During his service to the Continental Congress as a member of the delegation to Paris, Ben Franklin became quite smitten with his neighbor's wife, a certain Madame Brillon de Jouy, née Anne-Louise Boivin d'Hardancourt, and they exchanged over 100 letters.
She was quite a babe, early thirties, he nearly seventy. A very religious gal, and Ben's own deep religiosity in reply is still stunning:
"People commonly speak of Ten Commandments. I
have been taught that there are twelve. The first was in-
crease & multiply & replenish the earth. The twelfth is,
A new Commandment I give unto you, that you love one
another. It seems to me that they are a little misplaced, And
that the last should have been the first.
"However I never made any difficulty about that, but was always
willing to obey them both whenever I had an opportunity. Pray
tell me my dear Casuist, whether my keeping religiously these two
commandments tho' not in the Decalogue, may not be accepted
in Compensation for my breaking so often one of the
ten I mean that which forbids Coveting my neighbour's wife,
and which I confess I break constantly God forgive me, as
often as I see or think of my lovely Confessor, and I am
afraid I should never be able to repent of the Sin even if I
had the full Possession of her.
"And forgive me, as often as I see or think of my lovely Confessor: And I am afraid I should never be able to repent of the Sin, even if I had the full Possession of her. And now I am consulting you upon a Case of Conscience, I will mention the Opinion of a certain Father of the Church, which I ﬁnd myself willing to adopt, tho’ I am not sure it is orthodox. It is this, That the most effectual Way to get rid of a certain Temptation, is, as often as it returns, to comply with and Satisfy it. Pray instruct me how far, I may venture to practice upon this Principle?"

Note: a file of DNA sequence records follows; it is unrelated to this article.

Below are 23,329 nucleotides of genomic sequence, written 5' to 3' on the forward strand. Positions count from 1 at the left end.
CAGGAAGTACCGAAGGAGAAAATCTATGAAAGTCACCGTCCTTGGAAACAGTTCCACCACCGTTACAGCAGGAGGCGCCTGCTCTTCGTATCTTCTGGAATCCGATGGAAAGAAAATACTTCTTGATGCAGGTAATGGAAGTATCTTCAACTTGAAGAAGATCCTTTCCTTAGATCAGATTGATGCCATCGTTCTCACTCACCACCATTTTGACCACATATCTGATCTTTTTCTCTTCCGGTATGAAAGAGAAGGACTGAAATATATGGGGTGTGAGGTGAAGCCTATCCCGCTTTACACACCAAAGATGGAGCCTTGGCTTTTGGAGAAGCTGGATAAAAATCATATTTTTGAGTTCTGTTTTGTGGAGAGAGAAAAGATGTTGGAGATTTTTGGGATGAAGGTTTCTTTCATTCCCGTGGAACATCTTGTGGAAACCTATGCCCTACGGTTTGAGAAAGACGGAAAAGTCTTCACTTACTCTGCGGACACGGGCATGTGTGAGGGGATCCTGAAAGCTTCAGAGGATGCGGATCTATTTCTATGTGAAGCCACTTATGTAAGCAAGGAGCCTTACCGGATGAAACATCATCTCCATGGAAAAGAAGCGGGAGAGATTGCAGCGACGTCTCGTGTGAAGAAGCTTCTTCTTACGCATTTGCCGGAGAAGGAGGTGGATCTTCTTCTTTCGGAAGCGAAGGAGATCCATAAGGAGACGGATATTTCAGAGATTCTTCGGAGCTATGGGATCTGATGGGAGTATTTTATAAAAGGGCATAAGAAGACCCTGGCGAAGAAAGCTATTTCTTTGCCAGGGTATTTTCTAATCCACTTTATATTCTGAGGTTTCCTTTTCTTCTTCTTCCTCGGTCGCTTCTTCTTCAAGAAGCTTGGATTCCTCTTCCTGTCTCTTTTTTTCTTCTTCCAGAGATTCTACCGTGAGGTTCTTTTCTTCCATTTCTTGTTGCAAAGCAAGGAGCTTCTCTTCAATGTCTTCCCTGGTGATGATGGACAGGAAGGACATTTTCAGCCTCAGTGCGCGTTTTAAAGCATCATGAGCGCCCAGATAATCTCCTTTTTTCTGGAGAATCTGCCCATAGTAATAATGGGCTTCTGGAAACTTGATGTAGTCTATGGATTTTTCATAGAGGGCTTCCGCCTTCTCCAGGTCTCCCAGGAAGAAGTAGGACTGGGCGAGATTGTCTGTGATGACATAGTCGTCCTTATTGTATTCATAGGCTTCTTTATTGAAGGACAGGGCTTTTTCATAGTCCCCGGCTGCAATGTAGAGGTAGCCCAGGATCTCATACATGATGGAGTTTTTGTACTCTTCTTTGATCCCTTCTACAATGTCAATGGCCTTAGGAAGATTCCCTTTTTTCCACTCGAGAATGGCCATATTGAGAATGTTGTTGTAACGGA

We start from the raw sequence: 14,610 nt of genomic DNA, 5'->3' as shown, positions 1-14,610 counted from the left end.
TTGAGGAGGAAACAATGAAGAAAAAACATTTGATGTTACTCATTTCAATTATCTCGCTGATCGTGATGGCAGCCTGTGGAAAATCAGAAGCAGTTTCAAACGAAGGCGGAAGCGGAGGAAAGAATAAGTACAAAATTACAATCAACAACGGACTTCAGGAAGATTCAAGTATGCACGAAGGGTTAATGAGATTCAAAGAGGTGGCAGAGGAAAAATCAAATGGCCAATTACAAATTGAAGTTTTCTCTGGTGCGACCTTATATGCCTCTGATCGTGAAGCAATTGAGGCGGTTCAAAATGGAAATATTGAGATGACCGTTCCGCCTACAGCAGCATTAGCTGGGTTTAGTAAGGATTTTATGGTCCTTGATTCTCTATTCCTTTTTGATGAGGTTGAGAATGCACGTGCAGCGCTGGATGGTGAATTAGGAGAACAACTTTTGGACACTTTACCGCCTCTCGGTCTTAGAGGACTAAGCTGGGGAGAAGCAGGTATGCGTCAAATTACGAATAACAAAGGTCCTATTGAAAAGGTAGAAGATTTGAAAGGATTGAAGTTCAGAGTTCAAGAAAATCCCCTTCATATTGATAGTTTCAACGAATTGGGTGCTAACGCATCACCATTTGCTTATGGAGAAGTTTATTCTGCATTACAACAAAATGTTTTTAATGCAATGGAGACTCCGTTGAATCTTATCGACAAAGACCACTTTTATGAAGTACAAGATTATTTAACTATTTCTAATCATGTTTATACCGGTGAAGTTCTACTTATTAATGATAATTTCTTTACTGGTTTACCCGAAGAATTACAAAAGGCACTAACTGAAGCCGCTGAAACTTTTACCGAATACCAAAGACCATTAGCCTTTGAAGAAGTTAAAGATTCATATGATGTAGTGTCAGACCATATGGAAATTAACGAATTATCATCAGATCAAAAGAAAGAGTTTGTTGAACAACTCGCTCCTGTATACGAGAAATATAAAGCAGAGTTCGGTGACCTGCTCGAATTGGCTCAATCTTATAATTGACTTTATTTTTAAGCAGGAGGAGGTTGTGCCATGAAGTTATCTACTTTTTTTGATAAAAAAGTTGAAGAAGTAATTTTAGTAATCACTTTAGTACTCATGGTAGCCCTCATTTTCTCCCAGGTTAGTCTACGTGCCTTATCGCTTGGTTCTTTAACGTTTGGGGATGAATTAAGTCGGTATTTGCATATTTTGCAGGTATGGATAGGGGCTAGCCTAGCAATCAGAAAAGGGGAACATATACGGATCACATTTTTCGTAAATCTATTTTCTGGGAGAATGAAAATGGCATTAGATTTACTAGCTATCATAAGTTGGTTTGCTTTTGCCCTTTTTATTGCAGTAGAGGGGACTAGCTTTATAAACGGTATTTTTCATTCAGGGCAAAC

And after Madame Brillon departs Paris, the forlorn Franklin confesses another past Decalogue violation:
"I often pass before your house. It wears a desolate
look to me. Heretofore I have broken the commandments
in coveting it along with my neighbor's wife. Now I do
not covet it. Thus I am less the sinner. But with regard
to the wife, I always find these commandments very
inconvenient, and I am sorry that we are cautioned to practise
them. Should you in your travels find yourself at the home
of St. Peter [The Pope, at the Vatican---Ed.], ask him to recall them, as intended only for the Jews, and as too irksome for good Christians."
Clearly, Franklin considered himself a good Christian. Sort of. Well, not really, but you can see how the Commandments tugged at his conscience.
Next: Franklin's "On Breaking the seventh commandment and wind."